and I am here on the podcast weekly, but really, it’s been more like bi weekly lately, because hashtag life demands a lot out of me. So I’ve been showing up here as often as I can. And I am aiming to share episodes with you information, insights, ideas that are going to help you slow down, simplify your home, your heart, your life, and shop well for the things that really matter the most to you. So welcome. I’m so glad you’re here and welcome to those of you who are in spring break. Spring break is happening here where I am in British Columbia, in something magical about spring break in our home is that my three kids go to my in laws farm, so they live a few hours away. But when they go to that farm in the spring, it’s like summer camp for them. There’s farm animals, there’s baby farm animals, there’s daily activities, there’s ice cream, like this is the funnest week they have out of the whole year aside from when they go again in the summer. You know, we suddenly got a little worried this time that oh man, these grandparents bring it what are our kids going to expect of us when we become grandparents like, this is a high bar that they’re setting, which you know, I admire them for it. They also make it look easy and fun. So maybe this will be a legacy that we can continue on who knows. But this is also exciting time for the parents from Connor and I because we will often take a couple of nights away. So I worked my butt off to get my school done. So I wouldn’t have any school assignments hanging over my head. Hence the lack of a new podcast episode next week, I was doubling down on school so that I could take some days this week. And just be away from it all we went to the city, we stayed in a cheap, cute but very loud motel that involved a 830 wakeup call with a leaf blower and a pressure washer. But all in all, we ate some really good food. We looked at appliances for the kitchen renovation we have coming up this summer, we were still talking at the end of appliance shopping. So I think that’s a good sign. And we just had, we had a lot of fun. We had a lot of fun, just you know, having that time to ourselves as parents can imagine, right? This is something that every year when we’re like, oh, should we do something for spring break my husband’s like we should stay home, we should save money. And I’m like home like where our dishes are in like our laundry baskets. Like, I don’t want to be around those things. No, thank you. So it’s usually a discussion we have. But I’m the one who constantly lobbies for us to go away. And I’m going to get a little deep here for a minute. So this this spring break. And this time in the summer, when the kids are at the in laws, that’s pretty special. We don’t get time throughout the year where it’s just the two of us very often, we don’t do much throughout the year like this is kind of we’ve saved it all up for for this. And to me when that opportunity comes up for us to do something. And we’re on the fence, should we venture out? Should we spend the money should we take that time away? Like there’s a lot of work I could have been doing if I stayed at home, I am getting more and more passionate about saying yes to these opportunities. Because really, you just don’t know you just don’t know what the future will hold. I was really struck deeply watching my parents go through what are supposed to be their golden years over these past few years and my mom developing dementia over the past decade. And seeing that all of the plans that they had for these years, these golden years are not so golden anymore. So it just makes me want to savor it. Now, I started saving up for these trips throughout the year. And I’m not saying like go and break the bank. I’m just saying make the point of celebrating together. Celebrate your hard work because every day in a relationship is hard work. I’m saying to just celebrate the opportunity to be with one another to have fun with one another to relax with one another. I would like to do this more often in little ways. But when a big way is available to I want to be there for that I want to say yes to that. So that’s my pitch. That’s where I’m going with all of this. If you’re a couple out there even friends like you should date your friends I’ve written about this in the past. I’m going to put a link to that in the show notes. Take the opportunity to just be with one another and and have fun and savor it. Whatever that looks like to you guys. You know this can look like whatever you want it to be. It can look like a little coffee away a little picnic in like at the park like this can look like anything. One thing that I’m going to be doing this spring is take my daughter she’s the middle child between two boys who played hockey this year. So I’m going to take her on a hockey sibling. Appreciate Tonight, for all of the hours she spent in truck rides in a rink, playing mini sticks with their brothers listening to her brothers talk and talk about hockey. I’m going to do something special for her just honor like that she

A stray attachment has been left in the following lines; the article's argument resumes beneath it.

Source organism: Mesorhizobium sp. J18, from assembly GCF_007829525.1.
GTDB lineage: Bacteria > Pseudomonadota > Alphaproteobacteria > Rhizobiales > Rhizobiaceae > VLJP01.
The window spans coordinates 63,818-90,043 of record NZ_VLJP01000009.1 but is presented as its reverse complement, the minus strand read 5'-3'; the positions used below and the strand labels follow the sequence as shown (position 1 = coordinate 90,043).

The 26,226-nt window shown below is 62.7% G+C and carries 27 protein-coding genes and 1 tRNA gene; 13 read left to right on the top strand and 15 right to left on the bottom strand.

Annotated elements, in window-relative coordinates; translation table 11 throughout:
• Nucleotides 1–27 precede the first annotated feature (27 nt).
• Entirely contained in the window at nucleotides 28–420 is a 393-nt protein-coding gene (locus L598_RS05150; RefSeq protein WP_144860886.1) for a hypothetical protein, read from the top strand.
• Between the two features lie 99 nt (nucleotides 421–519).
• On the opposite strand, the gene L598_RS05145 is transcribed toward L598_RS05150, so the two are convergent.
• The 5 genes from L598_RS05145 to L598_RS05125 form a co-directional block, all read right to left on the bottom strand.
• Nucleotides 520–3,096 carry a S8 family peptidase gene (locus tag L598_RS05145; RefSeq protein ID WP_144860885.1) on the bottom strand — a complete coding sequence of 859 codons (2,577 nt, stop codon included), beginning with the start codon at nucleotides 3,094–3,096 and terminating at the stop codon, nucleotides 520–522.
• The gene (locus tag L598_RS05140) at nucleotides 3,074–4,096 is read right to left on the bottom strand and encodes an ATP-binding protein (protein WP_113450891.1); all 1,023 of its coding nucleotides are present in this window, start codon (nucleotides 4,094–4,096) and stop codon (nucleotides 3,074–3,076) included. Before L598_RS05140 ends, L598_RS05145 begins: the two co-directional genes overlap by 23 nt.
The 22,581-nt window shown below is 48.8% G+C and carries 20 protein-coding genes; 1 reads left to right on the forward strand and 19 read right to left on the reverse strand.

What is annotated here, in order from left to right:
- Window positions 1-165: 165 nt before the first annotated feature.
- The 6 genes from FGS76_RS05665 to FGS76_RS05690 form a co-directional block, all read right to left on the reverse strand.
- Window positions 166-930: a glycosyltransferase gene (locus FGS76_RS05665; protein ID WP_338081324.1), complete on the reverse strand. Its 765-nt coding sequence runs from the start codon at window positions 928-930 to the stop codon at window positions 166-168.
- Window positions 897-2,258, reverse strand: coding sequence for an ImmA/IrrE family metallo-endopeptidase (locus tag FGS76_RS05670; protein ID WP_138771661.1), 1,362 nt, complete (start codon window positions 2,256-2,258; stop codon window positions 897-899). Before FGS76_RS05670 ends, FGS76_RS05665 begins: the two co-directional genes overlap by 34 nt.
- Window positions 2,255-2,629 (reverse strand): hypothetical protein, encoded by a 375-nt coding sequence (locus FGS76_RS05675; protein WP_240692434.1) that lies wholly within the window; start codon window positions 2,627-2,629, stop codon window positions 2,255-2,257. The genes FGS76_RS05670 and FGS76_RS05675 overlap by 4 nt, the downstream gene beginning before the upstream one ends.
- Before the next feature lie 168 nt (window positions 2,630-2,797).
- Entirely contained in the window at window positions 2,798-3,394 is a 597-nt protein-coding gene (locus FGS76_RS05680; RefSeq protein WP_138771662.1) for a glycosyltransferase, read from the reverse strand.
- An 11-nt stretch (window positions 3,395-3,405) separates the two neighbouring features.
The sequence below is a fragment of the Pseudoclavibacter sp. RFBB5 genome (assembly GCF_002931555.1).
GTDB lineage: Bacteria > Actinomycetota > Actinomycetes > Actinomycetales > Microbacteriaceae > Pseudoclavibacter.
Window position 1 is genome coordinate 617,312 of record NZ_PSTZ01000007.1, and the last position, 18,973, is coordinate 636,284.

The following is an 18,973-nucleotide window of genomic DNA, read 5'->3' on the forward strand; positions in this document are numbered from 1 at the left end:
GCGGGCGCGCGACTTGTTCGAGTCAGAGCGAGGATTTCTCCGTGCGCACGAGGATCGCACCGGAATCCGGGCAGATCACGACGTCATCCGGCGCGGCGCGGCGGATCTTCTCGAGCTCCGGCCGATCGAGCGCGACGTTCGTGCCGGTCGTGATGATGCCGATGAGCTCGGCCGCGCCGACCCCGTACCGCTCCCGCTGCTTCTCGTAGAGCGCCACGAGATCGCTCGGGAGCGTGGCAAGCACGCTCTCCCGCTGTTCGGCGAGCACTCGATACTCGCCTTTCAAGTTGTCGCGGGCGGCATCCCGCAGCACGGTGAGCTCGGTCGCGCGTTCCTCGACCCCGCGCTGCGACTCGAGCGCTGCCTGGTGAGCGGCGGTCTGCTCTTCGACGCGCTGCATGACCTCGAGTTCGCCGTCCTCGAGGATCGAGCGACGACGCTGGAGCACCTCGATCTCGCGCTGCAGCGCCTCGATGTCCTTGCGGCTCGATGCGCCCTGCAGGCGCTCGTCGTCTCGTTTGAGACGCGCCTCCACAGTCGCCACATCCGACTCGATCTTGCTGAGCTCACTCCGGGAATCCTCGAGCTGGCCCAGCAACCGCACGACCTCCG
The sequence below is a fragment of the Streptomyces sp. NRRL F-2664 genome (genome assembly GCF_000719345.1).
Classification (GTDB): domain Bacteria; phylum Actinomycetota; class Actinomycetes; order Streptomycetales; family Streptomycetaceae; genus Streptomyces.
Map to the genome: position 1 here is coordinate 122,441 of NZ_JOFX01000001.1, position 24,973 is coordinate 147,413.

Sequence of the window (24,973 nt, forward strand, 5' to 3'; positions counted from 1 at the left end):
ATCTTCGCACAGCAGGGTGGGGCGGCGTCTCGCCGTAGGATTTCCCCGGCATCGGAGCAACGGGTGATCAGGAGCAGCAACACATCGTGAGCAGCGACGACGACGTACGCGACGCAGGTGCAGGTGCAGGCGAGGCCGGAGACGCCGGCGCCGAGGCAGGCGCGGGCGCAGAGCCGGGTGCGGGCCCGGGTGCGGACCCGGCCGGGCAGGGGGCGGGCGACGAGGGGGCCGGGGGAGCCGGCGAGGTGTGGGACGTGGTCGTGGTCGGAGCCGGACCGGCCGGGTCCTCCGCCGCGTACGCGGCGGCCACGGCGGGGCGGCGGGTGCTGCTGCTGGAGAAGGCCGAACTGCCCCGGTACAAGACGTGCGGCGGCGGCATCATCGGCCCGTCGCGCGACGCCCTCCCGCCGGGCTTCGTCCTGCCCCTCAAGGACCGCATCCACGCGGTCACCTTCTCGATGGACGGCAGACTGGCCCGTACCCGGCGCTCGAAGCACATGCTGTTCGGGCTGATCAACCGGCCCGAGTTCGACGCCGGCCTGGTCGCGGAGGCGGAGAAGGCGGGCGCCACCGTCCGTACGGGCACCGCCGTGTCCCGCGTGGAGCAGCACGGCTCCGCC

showed up for that, that she was part of this whole experience that our family went through. So my besties and I are going to pull in and take all of our girls out for the night. I didn’t really plan to share all of this at the beginning of this episode, because this episode is about why it is important to have less and maybe you can see that connection though the difference in having a life of stuff, versus having a life of relationships and experiences. And what’s that saying? I’ve seen it on like pillows, collect memories, not things I always thought that was cheesy, but you know, it feels truer and truer to me, the more I go on. Today’s episode is reasons why having less matters. If that’s proper grammar, I’ll find out later the title might be updated. I often learn these things once I type them out and Grammarly flags it for me. But anyways, this is a topic that was suggested in the feedback survey. So the feedback survey is open. It’s open every spring, I’m going to link that in the show notes. If you want to take a couple of minutes and give me your opinions, your topic ideas, what’s helped you a little bit about you that information is very valuable to me, as you can see, because we’re going to do an episode on it. So this topic, why does it even matter? Why does having less matter? And I like this question because I feel like it’s being asked as a way to motivate someone, they want to know that if they go through all this work, if they’re decluttering. If they’re making these choices, if they’re being really intentional about simplifying their home, that it’s going to mean something that it’s going to give them a benefit in the long run. And you’ve heard my story over the years, about seven years ago, eight years ago, I’m not even sure. I read a book called The Joy of less by Francine J. And it just kind of opened my eyes to the responsibility, I had to take control of my space to end the power and the permission that I had permission to get rid of things that I didn’t actually want in my space. So I went down to the basement, it was also dubbed the basement of shame. And I spent a lot of hours going through boxes and boxes and boxes there. And that started the process for us. So I’ve been D I’ve done a big decluttering of my house during those first couple of years. And it’s something I tried to do often decluttering is routine, right? It’s not like a one and done thing. Because stuff still comes into your house constantly, you’re still faced with decisions, to bring stuff in and decisions to let stuff go. So decluttering is a constant process a constant routine in your life. But it is a editing process. It’s constantly refining your space and refining your stuff. So I want to talk about some of the benefits of doing this why it even matters. The first one’s obvious, I think it’s one of the reasons we all start doing it. And that is to have a clear space. Like if I get rid of this stuff in this space, then I have space left, right? That should be the math. And really, I don’t want to underrate the value of a clear space. Imagine yourself close your eyes. You’re in the most cluttered room in your house. How is that feeling? How do you feel in these spaces and now you know, if you’re keeping your eyes closed, whatever. Imagine a space that you love to be in. It’s probably a clear space, maybe it’s a space you went on vacation and it felt beautiful and lovely and simple. There is a scientific connection between stress and clutter. What you are visually looking at impacts how you feel you feel in your body. So clear space, it helps your mental and emotional health. The other part about having a clear space is now you get to use your space you get to use to the rooms in your home, how you want to use them, like do not sleep on the feeling of having a guest room that guests can actually use or a play room that kids can actually enjoy playing it. That is such a perk of having a clear space is being able to use the space and we all hear that it’s easier to clean it’s easier to clean things the less you have to clean. I think this is true. Like I don’t have bathroom counters full of stuff well aside from my ensuite don’t go into my ensuite guys, that’s like the inner sanctum of all my feminine messes. That sounds so gross but you know what I mean just don’t go there. It needs it needs some help in there but generally the bathrooms they’re pretty simple. There’s not a lot of stuff so cleaning it is easy. You just clean the toilet and wipe the counters down the living room. I mean sure there’s kids stuff that needs to be put away in their room but there’s not a lot of stuff to clean up and so it is easier to clean. I do think it is up but then again like I share all the time on Instagram how messy our house gets because hashtag we live here. So it still gets messy but it is easier to clean up in the end.